5.-Why do you strike me?

January 2001

[English] [français]

Avenues for a meditation

- Jesus has been brought before an ’authority’ who carries moral weight and is able to exert influence on the powers-that-be. He stands before an official representative of the Jewish religion, flanked by his officers and servants. He is under arrest.

- Jesus is questioned about two things, his disciples and his teaching, that is to say, the word being spread by a man who appeals to the masses and is building up a loyal following. An alarming thought for an Establishment determined to cling on to its privileges!

- Jesus stands his ground, refusing to be cowed into submission by his interrogator. He explains his way of proceeding and how he has taught: he has spoken within everyone’s hearing in places, synagogues and the Temple, frequented by all Jews. The facts of the case are thus clearly set out. Jesus is no impostor; his frame of reference is the Jewish institutions.

- Jesus goes further in his ’defence’ by shifting the focus of the questions, which, he suggests to Annas, should be put to the people who have heard him instead of to him, Jesus, in person.

- Jesus’ suggestion is interpreted as impertinence to authority. And that is why the trouble starts, because an overzealous officer, apparently considering it an offence to speak in such terms to a religious dignitary, slaps Jesus in the face.

- Jesus responds in the first place by asking whether the gesture was called for: ’why do you strike me?’ What, indeed, is the reason? There are two possibilities. Either Jesus has said nothing untrue or insulting, in which case there was no need for the slap. Alternatively, he really has made some mistake or acted improperly, but if that is the case, his mistake should be pointed out! The violence that erupts here is not the right way to settle the difference.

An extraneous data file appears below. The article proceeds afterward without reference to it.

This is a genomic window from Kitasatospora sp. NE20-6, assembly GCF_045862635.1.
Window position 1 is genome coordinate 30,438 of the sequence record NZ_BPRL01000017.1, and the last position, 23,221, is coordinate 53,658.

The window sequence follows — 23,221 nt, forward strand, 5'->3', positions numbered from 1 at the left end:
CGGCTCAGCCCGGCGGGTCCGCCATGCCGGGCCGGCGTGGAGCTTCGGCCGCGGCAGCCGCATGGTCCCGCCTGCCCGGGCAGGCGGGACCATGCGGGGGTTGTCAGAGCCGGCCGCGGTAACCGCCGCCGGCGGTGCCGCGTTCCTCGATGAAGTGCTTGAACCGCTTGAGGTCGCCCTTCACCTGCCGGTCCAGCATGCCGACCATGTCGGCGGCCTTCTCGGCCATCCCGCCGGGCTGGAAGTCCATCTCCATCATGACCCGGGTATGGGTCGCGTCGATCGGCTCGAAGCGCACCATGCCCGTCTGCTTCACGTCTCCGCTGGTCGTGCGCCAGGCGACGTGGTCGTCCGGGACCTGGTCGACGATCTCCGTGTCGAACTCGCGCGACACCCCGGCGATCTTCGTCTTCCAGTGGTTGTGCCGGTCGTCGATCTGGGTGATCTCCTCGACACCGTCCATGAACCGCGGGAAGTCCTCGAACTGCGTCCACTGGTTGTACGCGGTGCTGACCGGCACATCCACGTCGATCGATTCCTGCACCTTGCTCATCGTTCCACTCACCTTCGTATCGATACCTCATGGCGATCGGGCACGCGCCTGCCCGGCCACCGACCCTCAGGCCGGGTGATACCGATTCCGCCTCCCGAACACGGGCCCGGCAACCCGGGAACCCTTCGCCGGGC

- A slap does not in itself invariably constitute inhuman treatment. In this particular instance, and in many situations in which people find themselves today when they have been arrested, it is an outward sign intended to humiliate and convey contempt. It becomes the starting-point of a spiral of violence and torture.

- Jesus’ question to the officer who slaps him strikes other chords extending beyond the Gospel story. The words ’why do you strike me?’ echo whenever human beings lay hands on their fellows, humans like themselves. The question can be dissected: why do you, the torturer, strike this prisoner? By what right? What are you trying to achieve? By responding with the question ’why?’, which is also asking ’what for?’, Jesus is appealing to the human conscience and enjoining us to take an attitude of non-violence.

Why do people continue to strike the Jesus in a given individual? Why do Christians too, when they wield power, strike their brothers and sisters in humanity? Why do they thus imitate the executioners of Jesus Christ?

(Scripture reference: John’s Gospel 18, 19-34)

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